> always needs to maintain a 4K buffer and read the max (4K).
> In case if the user of the TSS library doesn't provide big enough buffer
> the TCTI spec says that the library should set the required size and return
> TSS2_TCTI_RC_INSUFFICIENT_BUFFER error code so that the application could
> allocate a bigger buffer and call receive again.
> To make it possible in the TSS library this requires being able to do
> partial reads from the driver.
> The library would read the header first to get the actual size of the
> response from the header and then read the rest of the response.
> This patch adds support for partial reads.

You should solve this in user space, the kernel API requires a full
sized buffer here, the tss library should always provide such an
internal buffer and then implement whatever scheme TSS wants by
memcpying from that buffer..

Jason
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Jason Gunthorpe July 23, 2018, 9:56 p.m. UTC | #15
On Mon, Jul 23, 2018 at 02:38:08PM -0700, Tadeusz Struk wrote:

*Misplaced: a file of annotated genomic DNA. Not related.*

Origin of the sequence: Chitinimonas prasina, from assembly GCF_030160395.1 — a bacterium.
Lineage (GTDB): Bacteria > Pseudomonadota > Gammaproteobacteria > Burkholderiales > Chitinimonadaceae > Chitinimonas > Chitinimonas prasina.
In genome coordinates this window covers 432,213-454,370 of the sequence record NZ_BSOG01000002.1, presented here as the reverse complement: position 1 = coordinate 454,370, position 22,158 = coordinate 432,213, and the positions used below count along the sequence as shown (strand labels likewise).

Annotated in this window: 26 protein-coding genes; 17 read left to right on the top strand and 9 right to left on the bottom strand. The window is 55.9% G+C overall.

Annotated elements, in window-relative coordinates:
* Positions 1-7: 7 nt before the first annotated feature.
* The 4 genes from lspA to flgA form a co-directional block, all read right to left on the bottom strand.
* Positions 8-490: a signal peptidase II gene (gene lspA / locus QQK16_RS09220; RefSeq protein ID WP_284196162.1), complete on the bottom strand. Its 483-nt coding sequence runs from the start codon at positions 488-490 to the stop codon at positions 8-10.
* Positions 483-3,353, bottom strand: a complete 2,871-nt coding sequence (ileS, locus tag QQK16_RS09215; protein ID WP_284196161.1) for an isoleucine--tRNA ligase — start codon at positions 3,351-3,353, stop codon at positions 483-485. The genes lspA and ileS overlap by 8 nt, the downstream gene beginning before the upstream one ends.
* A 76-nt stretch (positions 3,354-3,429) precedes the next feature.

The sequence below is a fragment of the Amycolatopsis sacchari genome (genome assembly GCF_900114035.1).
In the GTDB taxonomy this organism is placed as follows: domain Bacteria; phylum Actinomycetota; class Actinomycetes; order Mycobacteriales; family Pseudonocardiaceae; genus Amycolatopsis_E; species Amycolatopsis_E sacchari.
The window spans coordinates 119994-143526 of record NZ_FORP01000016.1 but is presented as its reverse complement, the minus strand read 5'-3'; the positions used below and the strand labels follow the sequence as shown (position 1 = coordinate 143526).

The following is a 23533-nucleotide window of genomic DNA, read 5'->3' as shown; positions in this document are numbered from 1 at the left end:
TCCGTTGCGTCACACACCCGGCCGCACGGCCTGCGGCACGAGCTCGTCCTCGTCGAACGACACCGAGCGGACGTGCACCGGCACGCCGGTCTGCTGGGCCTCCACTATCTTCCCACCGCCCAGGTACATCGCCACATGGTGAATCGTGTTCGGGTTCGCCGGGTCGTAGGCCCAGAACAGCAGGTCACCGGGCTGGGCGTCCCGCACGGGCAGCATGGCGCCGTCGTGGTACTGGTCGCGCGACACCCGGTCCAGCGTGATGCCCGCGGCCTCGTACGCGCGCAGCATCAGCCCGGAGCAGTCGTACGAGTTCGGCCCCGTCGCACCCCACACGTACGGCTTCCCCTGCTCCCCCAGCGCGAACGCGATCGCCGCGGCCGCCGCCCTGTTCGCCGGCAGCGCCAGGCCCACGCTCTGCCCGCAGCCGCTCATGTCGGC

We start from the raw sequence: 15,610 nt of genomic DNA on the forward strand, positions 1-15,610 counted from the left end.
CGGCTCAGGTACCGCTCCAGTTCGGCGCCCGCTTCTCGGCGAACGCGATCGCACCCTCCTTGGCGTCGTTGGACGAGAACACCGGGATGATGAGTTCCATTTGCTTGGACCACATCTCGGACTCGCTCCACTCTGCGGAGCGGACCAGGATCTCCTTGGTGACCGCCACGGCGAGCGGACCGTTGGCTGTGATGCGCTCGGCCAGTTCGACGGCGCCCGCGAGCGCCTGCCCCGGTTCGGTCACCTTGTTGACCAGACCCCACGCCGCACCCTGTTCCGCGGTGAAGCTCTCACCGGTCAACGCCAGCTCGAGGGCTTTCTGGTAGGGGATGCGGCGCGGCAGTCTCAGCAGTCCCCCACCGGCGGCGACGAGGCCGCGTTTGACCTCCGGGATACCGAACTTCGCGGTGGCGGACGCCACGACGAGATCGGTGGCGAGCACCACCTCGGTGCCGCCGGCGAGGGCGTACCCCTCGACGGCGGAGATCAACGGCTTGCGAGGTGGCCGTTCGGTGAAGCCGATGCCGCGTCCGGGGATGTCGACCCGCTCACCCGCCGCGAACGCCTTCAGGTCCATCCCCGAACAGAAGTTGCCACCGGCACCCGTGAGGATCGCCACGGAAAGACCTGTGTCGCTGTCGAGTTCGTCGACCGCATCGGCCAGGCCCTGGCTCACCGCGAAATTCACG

> On 07/23/2018 02:13 PM, James Bottomley wrote:
> > The current patch does, you even provided a use case in your last email
> >  (it's do command to get sizing followed by do command with correctly
> > sized buffer). 
> 
> The example I provided was: #1 send a command, #2 read the response header
> (10 bytes), get the actual response size from the header and then #3 read
> the full response (response size - size of the header bytes).

The proposed patch doesn't clear the data_pending if the entire buffer
is not consumed, so of course it is ABI breaking, that really isn't OK.

> > However, if you tie it to O_NONBLOCK, it won't because no-one currently
> > opens the TPM device non blocking so it's an ABI conformant
> > discriminator of the uses.  Tying to O_NONBLOCK should be simple
> > because it's in file->f_flags.
> 
> I think that it might be an option. Especially that I have this on top of
> the async patch. Let's discuss this when Jarkko is back.

Maybe you could do this by requiring the userspace to call pread()
with a non-zero offset to get the trailing segment of the last
executed command and leave normal read/pread(off=0) with the semantics
as they have today.